Though he keeps his presentations “as neutral as possible,” sticking to subjects such as history and culture, Ayad told his audience of eighth- graders, “You guys can ask me any question you want.”

Muslims Distance Selves from Atlanta Terror Suspects

April 27, 2006 by · Leave a Comment 

Muslims Distance Selves from Terror Suspects
By Adil James
April 25—All of those with alleged social ties to two terror suspects arrested by the FBI are seeking as much distance from them as possible.
The two, 19-year-old US citizen Ehsanul Islam Sadequee (of Bangladeshi origin) and 21-year-old Syed Haris Ahmed (of Pakistani origin), are local area students (Mr. Ahmed being a mechanical engineering bachelor’s candidate at Georgia Tech) accused of having gone to Toronto to conspire to engage in unspecified terrorist attacks against unspecified victims within the United States.
The FBI arrested Mr. Ahmed on March 23. They accused the two of having met at a mosque adjacent to the Georgia Tech campus, al-Farooq Masjid and Corporation.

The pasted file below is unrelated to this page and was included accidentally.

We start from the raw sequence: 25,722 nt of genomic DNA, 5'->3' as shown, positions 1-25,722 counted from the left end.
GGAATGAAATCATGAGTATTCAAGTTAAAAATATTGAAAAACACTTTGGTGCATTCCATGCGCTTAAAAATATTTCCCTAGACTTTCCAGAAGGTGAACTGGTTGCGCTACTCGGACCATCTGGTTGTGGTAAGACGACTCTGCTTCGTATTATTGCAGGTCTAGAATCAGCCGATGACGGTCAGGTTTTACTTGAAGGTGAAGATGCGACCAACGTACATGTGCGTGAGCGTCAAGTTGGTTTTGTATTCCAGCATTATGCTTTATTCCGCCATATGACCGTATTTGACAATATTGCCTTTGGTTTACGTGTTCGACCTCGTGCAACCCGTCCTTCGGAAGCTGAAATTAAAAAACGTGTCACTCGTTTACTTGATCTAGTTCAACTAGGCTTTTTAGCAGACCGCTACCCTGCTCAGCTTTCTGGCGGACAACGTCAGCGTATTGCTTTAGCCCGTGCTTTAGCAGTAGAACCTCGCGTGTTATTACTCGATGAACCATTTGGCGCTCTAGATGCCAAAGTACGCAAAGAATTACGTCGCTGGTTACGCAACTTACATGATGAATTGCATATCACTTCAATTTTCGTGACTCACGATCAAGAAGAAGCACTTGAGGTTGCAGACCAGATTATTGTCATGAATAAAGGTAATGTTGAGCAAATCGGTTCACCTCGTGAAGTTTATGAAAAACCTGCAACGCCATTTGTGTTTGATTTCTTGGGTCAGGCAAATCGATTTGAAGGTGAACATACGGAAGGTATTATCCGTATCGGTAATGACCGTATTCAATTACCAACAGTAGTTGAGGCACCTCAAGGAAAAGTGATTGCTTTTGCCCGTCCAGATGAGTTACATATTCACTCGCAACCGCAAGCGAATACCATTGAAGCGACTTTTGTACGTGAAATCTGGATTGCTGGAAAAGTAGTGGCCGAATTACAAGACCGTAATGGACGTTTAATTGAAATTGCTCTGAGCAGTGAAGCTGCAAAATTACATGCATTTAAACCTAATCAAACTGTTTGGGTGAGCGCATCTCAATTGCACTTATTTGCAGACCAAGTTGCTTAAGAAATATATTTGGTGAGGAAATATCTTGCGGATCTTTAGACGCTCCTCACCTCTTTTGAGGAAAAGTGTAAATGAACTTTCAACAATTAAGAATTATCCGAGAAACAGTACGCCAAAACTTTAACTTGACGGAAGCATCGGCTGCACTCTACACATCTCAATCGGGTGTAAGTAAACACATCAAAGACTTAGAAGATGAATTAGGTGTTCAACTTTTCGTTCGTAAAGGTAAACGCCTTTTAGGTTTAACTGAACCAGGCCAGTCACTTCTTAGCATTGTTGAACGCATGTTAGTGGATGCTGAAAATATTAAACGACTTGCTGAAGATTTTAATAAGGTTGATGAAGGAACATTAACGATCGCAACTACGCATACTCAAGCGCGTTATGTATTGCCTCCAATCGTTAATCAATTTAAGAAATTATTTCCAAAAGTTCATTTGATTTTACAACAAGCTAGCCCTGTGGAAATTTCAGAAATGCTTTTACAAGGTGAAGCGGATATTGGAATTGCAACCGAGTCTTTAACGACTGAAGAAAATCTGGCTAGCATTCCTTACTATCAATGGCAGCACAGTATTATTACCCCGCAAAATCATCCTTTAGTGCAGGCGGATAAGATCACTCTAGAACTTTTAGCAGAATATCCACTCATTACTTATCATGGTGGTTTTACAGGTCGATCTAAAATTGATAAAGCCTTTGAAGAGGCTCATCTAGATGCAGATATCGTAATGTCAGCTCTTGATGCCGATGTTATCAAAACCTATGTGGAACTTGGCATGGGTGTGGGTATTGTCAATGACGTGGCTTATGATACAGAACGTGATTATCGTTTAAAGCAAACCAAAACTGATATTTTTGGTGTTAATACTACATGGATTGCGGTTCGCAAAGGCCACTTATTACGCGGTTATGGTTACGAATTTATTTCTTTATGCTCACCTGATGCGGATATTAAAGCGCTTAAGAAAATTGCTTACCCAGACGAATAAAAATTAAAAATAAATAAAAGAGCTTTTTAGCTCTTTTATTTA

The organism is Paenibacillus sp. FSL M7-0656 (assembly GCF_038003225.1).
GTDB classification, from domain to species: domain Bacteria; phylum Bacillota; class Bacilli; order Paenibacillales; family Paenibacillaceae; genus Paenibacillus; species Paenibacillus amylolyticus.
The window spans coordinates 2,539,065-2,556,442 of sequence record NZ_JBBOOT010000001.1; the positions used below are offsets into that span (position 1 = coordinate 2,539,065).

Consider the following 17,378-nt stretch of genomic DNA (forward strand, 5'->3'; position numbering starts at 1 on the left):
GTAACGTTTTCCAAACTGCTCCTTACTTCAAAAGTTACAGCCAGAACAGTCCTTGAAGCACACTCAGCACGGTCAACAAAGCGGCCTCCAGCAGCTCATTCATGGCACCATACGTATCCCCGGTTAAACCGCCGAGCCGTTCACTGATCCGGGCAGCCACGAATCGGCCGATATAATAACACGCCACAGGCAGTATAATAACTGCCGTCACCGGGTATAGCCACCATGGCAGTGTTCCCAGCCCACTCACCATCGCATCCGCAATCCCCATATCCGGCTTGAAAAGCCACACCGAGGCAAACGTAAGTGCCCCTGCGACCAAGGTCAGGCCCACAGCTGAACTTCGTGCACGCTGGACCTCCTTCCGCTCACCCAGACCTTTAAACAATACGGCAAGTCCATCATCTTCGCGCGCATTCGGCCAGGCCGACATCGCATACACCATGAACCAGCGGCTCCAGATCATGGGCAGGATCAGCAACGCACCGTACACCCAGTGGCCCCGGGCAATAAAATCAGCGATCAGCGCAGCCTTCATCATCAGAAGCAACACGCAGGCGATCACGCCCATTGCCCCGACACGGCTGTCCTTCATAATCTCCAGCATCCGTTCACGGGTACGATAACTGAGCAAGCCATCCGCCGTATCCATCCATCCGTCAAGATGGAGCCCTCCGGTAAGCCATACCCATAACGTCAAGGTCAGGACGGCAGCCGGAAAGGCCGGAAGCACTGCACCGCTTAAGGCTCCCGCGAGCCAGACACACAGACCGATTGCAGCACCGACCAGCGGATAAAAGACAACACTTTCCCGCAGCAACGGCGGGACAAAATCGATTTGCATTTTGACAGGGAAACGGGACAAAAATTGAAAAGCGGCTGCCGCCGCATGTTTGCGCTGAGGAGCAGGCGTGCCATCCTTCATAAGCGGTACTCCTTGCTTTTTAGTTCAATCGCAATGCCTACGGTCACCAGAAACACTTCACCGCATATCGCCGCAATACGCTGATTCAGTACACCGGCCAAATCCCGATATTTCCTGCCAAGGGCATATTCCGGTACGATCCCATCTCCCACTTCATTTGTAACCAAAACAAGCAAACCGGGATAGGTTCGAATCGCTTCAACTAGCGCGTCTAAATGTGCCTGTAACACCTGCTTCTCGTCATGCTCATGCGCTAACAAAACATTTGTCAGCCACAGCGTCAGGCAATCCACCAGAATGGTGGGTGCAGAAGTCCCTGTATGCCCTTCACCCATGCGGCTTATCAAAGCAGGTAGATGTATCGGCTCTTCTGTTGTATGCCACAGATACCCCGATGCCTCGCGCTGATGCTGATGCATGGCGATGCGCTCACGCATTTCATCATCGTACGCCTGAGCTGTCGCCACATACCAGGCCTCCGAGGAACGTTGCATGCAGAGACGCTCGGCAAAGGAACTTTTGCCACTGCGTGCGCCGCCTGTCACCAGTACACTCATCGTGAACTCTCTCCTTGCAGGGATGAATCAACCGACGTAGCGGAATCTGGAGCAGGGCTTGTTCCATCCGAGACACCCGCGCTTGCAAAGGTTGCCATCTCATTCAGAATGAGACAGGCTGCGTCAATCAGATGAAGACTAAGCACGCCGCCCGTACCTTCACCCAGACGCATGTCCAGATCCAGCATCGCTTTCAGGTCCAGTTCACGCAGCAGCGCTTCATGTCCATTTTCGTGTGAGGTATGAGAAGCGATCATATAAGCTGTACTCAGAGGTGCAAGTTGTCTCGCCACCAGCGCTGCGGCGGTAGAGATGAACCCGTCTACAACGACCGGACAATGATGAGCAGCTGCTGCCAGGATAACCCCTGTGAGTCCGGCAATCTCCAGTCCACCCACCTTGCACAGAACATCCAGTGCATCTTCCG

Dr. Mohammad O. Tomeh, the Chairman of the Board of Trustees of al-Farooq Masjid, said that he does not remember having seen the two boys at all in the mosque. “It’s not like a church—people pray and go—we have no relationship with them.”
Dr. Tomeh emphasized that “there are no political activities in our mosque.” No political functions, he explained—the mosque as a matter of policy as written in its bylaws, he says, prohibits political activities. “We are a religious institution, we teach Qur`an, `ahadith, and good character—we have two schools. “We have no relationship with” the two boys who were arrested.
The mosque is an old one, having been built in 1980. It is now in the process of building an entirely new structure on its land, to replace the old mosque. So far, Dr. Tomeh explains, the mosque has fortunately had no problems from the surrounding community in the wake of the arrests.
Fellow students, also, are seeking to put as much distance between themselves and the two boys as possible. “I didn’t hear about that at all,” explained Jenny Rieck, a freshman psychology major from Augusta Georgia in an interview with the Atlanta Journal-Constitution, “I’ve been locked in my room working.”
Another student, West Daniel, was similarly shocked. “I’d never even picture a classmate even being accused of something like that,” said Wes Daniel, a junior mechanical engineering major who believes he may have had a class with Ahmed. “Everyone’s asked each other if they know him.”
One dark cloud remains over Atlanta in the wake of the accusations and arrests. The Atlanta Journal-Constitution reported, without giving supporting evidence or quotes, that the two boys were well-known at Al-Farooq Masjid.
In fact, according to Dr. Tomeh, the Chairman of that mosque, this is absolutely not the case. -